Both Internet-based and mobile-based programmes can help people become more physically active, eat better and achieve modest weight loss.
Using internet, smartphones and other devices can better encourage people to adopt healthy behaviours such as improving diet, increasing physical activity, and reducing tobacco or alcohol use, new research has found.
“Both Internet-based and mobile-based programmes can help people become more physically active, eat better and achieve modest weight loss over 3-12 months,” said lead study author Ashkan Afshin, from the University of Washington in the US.
Researchers reviewed 224 studies conducted on generally healthy adults, published between 1990 and 2013. The studies evaluated the effect of using Internet, mobile phones, personal sensors or stand-alone computer software tools to inspire behavioural changes, such as improving diet, increasing physical activity, losing weight and stopping/reducing tobacco or alcohol use.
The study found that participants in internet interventions improved their diets, became more active, lost body weight, reduced tobacco use and alcohol use. Participants in mobile device interventions (using smartphone apps or receiving text or voicemail messages) increased their physical activity and lost body weight.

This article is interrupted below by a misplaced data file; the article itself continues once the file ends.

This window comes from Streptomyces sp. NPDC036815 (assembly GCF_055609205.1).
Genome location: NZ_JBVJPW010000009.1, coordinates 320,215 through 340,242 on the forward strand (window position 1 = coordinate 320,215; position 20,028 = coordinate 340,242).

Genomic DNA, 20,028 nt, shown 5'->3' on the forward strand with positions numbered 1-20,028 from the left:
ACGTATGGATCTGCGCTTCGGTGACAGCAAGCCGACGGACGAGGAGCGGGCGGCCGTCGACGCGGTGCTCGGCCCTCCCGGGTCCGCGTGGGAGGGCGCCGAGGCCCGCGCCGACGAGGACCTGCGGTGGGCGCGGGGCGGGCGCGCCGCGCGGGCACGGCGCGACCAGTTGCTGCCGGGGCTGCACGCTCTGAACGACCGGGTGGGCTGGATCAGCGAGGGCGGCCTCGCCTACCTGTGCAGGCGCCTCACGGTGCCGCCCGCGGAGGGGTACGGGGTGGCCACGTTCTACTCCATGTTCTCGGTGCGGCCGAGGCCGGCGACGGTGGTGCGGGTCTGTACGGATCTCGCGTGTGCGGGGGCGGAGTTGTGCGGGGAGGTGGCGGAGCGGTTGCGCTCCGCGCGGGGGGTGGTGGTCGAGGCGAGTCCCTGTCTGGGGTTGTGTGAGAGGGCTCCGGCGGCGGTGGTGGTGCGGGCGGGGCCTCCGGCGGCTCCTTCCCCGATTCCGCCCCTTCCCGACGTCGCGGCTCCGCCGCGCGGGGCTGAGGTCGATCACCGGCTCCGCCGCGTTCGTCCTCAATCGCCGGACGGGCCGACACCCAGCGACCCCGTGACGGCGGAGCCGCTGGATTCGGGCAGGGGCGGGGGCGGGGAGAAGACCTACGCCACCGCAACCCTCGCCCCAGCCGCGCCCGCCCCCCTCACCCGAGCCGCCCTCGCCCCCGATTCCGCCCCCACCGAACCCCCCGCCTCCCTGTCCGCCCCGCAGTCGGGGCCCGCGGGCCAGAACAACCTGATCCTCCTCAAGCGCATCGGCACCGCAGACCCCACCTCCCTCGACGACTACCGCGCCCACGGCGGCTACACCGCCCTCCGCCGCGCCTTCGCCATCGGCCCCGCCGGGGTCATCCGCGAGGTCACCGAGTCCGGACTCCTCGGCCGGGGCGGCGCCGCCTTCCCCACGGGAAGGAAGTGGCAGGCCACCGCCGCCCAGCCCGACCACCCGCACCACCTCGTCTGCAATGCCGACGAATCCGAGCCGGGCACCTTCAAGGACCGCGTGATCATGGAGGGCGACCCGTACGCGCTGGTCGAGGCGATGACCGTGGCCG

“Programmes that have components such as goal-setting and self-monitoring and use multiple modes of communication with tailored messages tended to be more effective,” Afshin said.
“We also found these programmes were more effective if they included some interactions with healthcare providers,” he said. “Clinicians can use such programmes to help people improve their lifestyle behaviours and reduce the risk of chronic disease, such as cardiovascular disease and diabetes,” he added.
The available research is limited because most studies lasted less than six months, providing little information on how effective and sustainable the behavioural changes will be over the long term.
Most studies were conducted in high-income countries with volunteers who were generally more highly educated and motivated than the general public. “Our study highlights several important gaps in current evidence on internet-and mobile-based interventions,” Afshin said.
“We need to evaluate their long-term value, effectiveness in different populations (such as the elderly and people from developing countries) and how different strategies may increase adherence to the programs,” he said.
The research was published in the Journal of the American Heart Association.